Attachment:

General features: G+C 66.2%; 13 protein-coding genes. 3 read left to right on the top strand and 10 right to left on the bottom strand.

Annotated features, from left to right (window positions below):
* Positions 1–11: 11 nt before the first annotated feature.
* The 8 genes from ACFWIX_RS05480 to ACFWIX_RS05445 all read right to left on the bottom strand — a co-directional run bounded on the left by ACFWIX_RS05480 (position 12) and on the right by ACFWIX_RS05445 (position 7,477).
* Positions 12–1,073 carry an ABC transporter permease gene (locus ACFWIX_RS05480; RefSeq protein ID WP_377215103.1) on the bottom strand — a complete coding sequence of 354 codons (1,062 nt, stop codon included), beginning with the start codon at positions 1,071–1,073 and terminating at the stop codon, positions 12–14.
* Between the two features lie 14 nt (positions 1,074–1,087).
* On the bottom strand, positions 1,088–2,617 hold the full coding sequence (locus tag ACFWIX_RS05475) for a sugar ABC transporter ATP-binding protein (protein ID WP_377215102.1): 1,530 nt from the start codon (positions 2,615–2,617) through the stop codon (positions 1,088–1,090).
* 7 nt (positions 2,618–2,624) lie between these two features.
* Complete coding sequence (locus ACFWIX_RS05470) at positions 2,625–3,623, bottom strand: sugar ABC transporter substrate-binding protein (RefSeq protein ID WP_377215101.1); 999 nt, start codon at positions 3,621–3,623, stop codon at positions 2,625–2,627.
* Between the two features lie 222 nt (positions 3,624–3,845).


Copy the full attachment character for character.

General features: G+C 66.2%; 13 protein-coding genes. 3 read left to right on the top strand and 10 right to left on the bottom strand.

Annotated features, from left to right (window positions below):
* Positions 1–11: 11 nt before the first annotated feature.
* The 8 genes from ACFWIX_RS05480 to ACFWIX_RS05445 all read right to left on the bottom strand — a co-directional run bounded on the left by ACFWIX_RS05480 (position 12) and on the right by ACFWIX_RS05445 (position 7,477).
* Positions 12–1,073 carry an ABC transporter permease gene (locus ACFWIX_RS05480; RefSeq protein ID WP_377215103.1) on the bottom strand — a complete coding sequence of 354 codons (1,062 nt, stop codon included), beginning with the start codon at positions 1,071–1,073 and terminating at the stop codon, positions 12–14.
* Between the two features lie 14 nt (positions 1,074–1,087).
* On the bottom strand, positions 1,088–2,617 hold the full coding sequence (locus tag ACFWIX_RS05475) for a sugar ABC transporter ATP-binding protein (protein ID WP_377215102.1): 1,530 nt from the start codon (positions 2,615–2,617) through the stop codon (positions 1,088–1,090).
* 7 nt (positions 2,618–2,624) lie between these two features.
* Complete coding sequence (locus ACFWIX_RS05470) at positions 2,625–3,623, bottom strand: sugar ABC transporter substrate-binding protein (RefSeq protein ID WP_377215101.1); 999 nt, start codon at positions 3,621–3,623, stop codon at positions 2,625–2,627.
* Between the two features lie 222 nt (positions 3,624–3,845).